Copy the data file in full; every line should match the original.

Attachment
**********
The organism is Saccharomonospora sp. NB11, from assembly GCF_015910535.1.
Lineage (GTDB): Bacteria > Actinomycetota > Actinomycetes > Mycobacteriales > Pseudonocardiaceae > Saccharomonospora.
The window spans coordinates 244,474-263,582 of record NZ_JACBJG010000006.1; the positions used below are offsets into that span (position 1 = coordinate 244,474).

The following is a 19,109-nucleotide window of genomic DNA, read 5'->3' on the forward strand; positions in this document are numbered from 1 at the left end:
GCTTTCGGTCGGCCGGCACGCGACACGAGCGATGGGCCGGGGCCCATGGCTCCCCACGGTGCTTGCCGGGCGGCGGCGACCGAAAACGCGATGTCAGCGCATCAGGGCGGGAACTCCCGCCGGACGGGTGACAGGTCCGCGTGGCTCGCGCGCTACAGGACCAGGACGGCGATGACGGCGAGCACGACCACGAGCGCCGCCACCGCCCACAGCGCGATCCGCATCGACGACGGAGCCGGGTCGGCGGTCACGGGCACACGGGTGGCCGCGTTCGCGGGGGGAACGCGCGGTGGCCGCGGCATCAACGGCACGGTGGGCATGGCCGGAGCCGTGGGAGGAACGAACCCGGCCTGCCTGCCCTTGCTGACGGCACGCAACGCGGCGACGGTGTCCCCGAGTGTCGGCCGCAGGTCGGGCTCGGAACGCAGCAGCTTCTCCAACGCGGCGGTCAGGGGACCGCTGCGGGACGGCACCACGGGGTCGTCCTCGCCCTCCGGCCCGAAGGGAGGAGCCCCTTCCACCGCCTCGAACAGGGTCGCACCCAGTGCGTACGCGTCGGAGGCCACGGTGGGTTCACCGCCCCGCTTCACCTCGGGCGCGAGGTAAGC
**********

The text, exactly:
The organism is Saccharomonospora sp. NB11, from assembly GCF_015910535.1.
Lineage (GTDB): Bacteria > Actinomycetota > Actinomycetes > Mycobacteriales > Pseudonocardiaceae > Saccharomonospora.
The window spans coordinates 244,474-263,582 of record NZ_JACBJG010000006.1; the positions used below are offsets into that span (position 1 = coordinate 244,474).

The following is a 19,109-nucleotide window of genomic DNA, read 5'->3' on the forward strand; positions in this document are numbered from 1 at the left end:
GCTTTCGGTCGGCCGGCACGCGACACGAGCGATGGGCCGGGGCCCATGGCTCCCCACGGTGCTTGCCGGGCGGCGGCGACCGAAAACGCGATGTCAGCGCATCAGGGCGGGAACTCCCGCCGGACGGGTGACAGGTCCGCGTGGCTCGCGCGCTACAGGACCAGGACGGCGATGACGGCGAGCACGACCACGAGCGCCGCCACCGCCCACAGCGCGATCCGCATCGACGACGGAGCCGGGTCGGCGGTCACGGGCACACGGGTGGCCGCGTTCGCGGGGGGAACGCGCGGTGGCCGCGGCATCAACGGCACGGTGGGCATGGCCGGAGCCGTGGGAGGAACGAACCCGGCCTGCCTGCCCTTGCTGACGGCACGCAACGCGGCGACGGTGTCCCCGAGTGTCGGCCGCAGGTCGGGCTCGGAACGCAGCAGCTTCTCCAACGCGGCGGTCAGGGGACCGCTGCGGGACGGCACCACGGGGTCGTCCTCGCCCTCCGGCCCGAAGGGAGGAGCCCCTTCCACCGCCTCGAACAGGGTCGCACCCAGTGCGTACGCGTCGGAGGCCACGGTGGGTTCACCGCCCCGCTTCACCTCGGGCGCGAGGTAAGC